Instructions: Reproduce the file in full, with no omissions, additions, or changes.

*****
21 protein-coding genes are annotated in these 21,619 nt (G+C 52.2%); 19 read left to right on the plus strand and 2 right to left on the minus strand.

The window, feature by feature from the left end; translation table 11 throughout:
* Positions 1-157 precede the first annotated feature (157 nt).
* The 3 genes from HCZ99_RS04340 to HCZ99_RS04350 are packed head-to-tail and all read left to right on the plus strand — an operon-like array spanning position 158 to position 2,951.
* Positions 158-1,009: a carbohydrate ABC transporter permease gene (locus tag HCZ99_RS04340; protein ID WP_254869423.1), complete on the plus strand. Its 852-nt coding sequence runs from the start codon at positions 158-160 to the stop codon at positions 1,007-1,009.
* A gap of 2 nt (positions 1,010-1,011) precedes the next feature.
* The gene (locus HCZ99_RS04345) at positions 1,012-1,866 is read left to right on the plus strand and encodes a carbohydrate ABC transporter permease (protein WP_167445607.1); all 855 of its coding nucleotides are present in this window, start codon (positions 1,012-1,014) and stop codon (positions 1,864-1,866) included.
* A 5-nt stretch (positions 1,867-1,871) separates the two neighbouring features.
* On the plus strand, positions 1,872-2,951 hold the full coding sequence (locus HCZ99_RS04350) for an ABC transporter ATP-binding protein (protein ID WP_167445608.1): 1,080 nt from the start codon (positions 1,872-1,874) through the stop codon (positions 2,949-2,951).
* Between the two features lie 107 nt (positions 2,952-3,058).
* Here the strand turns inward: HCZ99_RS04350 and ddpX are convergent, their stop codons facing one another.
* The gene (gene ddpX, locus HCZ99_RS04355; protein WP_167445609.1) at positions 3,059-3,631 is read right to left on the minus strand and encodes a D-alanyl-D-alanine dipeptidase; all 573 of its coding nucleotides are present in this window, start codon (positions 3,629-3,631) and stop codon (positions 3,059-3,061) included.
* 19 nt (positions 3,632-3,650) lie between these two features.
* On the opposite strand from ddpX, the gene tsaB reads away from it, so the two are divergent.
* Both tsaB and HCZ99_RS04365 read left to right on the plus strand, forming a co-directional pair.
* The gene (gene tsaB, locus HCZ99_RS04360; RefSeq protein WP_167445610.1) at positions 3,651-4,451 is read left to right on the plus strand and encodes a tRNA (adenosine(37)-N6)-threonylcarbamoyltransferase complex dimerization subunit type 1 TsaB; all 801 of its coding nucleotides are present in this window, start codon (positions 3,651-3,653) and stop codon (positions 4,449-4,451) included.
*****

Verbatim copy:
21 protein-coding genes are annotated in these 21,619 nt (G+C 52.2%); 19 read left to right on the plus strand and 2 right to left on the minus strand.

The window, feature by feature from the left end; translation table 11 throughout:
* Positions 1-157 precede the first annotated feature (157 nt).
* The 3 genes from HCZ99_RS04340 to HCZ99_RS04350 are packed head-to-tail and all read left to right on the plus strand — an operon-like array spanning position 158 to position 2,951.
* Positions 158-1,009: a carbohydrate ABC transporter permease gene (locus tag HCZ99_RS04340; protein ID WP_254869423.1), complete on the plus strand. Its 852-nt coding sequence runs from the start codon at positions 158-160 to the stop codon at positions 1,007-1,009.
* A gap of 2 nt (positions 1,010-1,011) precedes the next feature.
* The gene (locus HCZ99_RS04345) at positions 1,012-1,866 is read left to right on the plus strand and encodes a carbohydrate ABC transporter permease (protein WP_167445607.1); all 855 of its coding nucleotides are present in this window, start codon (positions 1,012-1,014) and stop codon (positions 1,864-1,866) included.
* A 5-nt stretch (positions 1,867-1,871) separates the two neighbouring features.
* On the plus strand, positions 1,872-2,951 hold the full coding sequence (locus HCZ99_RS04350) for an ABC transporter ATP-binding protein (protein ID WP_167445608.1): 1,080 nt from the start codon (positions 1,872-1,874) through the stop codon (positions 2,949-2,951).
* Between the two features lie 107 nt (positions 2,952-3,058).
* Here the strand turns inward: HCZ99_RS04350 and ddpX are convergent, their stop codons facing one another.
* The gene (gene ddpX, locus HCZ99_RS04355; protein WP_167445609.1) at positions 3,059-3,631 is read right to left on the minus strand and encodes a D-alanyl-D-alanine dipeptidase; all 573 of its coding nucleotides are present in this window, start codon (positions 3,629-3,631) and stop codon (positions 3,059-3,061) included.
* 19 nt (positions 3,632-3,650) lie between these two features.
* On the opposite strand from ddpX, the gene tsaB reads away from it, so the two are divergent.
* Both tsaB and HCZ99_RS04365 read left to right on the plus strand, forming a co-directional pair.
* The gene (gene tsaB, locus HCZ99_RS04360; RefSeq protein WP_167445610.1) at positions 3,651-4,451 is read left to right on the plus strand and encodes a tRNA (adenosine(37)-N6)-threonylcarbamoyltransferase complex dimerization subunit type 1 TsaB; all 801 of its coding nucleotides are present in this window, start codon (positions 3,651-3,653) and stop codon (positions 4,449-4,451) included.